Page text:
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Understanding Germans’ love of cash

Categories : Cash connects people, Cash is efficient
September 21, 2016
Tags : Consumers, Efficiency, Europe, Payment
History and culture can explain German's love of cash, but nothing can beat the most tangible spending indicator: a thinning wallet.
Communication Team / Equipo de Comunicación

Of all advanced economies in the world, Germany is by far the one that is most attached to cash. Eighty percent of German consumers settle their transactions in cash, compared to less than 50% in the United States. The average German can be caught walking around with approximately $123 in their pocket, more than double compared to their Australian or Dutch counterparts.

The explanations are both cultural and historical. Culturally, Germans have a deep aversion to debt – which explains the very low rates of credit card ownership and mortgages – a loathing that is deeply rooted in their lexicon. Simply said, the word debt (Schulden) comes from the word Schuld (guilt). Furthermore, Germans are adamant advocates of privacy rights. In the case of train transportation, Germans clearly chose paper over digital: Deutsche Bahn has decided to scrap its mobile ticketing service due to a low adoption rate.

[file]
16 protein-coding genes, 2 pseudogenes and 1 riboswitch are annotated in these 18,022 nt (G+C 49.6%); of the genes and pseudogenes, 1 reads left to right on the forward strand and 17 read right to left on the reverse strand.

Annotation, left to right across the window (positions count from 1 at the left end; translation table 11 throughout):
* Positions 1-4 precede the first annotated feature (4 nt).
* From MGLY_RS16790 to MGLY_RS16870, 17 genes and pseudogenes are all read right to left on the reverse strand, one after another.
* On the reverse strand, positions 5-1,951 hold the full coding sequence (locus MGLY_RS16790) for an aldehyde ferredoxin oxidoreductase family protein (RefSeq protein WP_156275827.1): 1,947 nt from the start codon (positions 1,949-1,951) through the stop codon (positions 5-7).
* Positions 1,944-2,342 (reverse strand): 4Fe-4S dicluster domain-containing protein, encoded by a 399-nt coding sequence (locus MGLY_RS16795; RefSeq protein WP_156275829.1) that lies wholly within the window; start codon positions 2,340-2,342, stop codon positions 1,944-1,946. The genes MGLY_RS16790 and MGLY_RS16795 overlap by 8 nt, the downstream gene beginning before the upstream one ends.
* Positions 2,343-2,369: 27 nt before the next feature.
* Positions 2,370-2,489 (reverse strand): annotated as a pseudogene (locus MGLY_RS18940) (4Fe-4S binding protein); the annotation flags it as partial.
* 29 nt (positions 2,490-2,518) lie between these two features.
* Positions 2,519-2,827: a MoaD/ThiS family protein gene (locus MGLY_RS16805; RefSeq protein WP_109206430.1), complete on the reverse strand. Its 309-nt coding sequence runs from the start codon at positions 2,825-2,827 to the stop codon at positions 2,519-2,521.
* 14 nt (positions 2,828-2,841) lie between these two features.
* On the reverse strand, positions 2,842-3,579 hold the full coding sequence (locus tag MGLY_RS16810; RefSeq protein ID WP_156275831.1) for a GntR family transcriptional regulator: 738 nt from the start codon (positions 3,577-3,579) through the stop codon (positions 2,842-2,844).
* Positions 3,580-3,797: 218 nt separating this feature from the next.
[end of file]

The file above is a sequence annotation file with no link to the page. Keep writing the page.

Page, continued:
But history also plays a central role in this widespread cash-loving attitude. The series of catastrophic hyperinflation situations, first during the Weimar Republic in 1923 when a loaf of bread cost 428 billion marks; then after WWII when Germans were forced to exchange their savings for the newly introduced Deutsche Marks at a huge loss; and finally, after the fall of the Berlin wall when East Germans were allowed to exchange their worthless ostmarks 1-to-1 for West German Deutsche marks.

Germans might like to have control over their finances in a tangible way, but nobody can beat the most visible indicator: a thinning wallet.

To read Quartz’s full article, please click here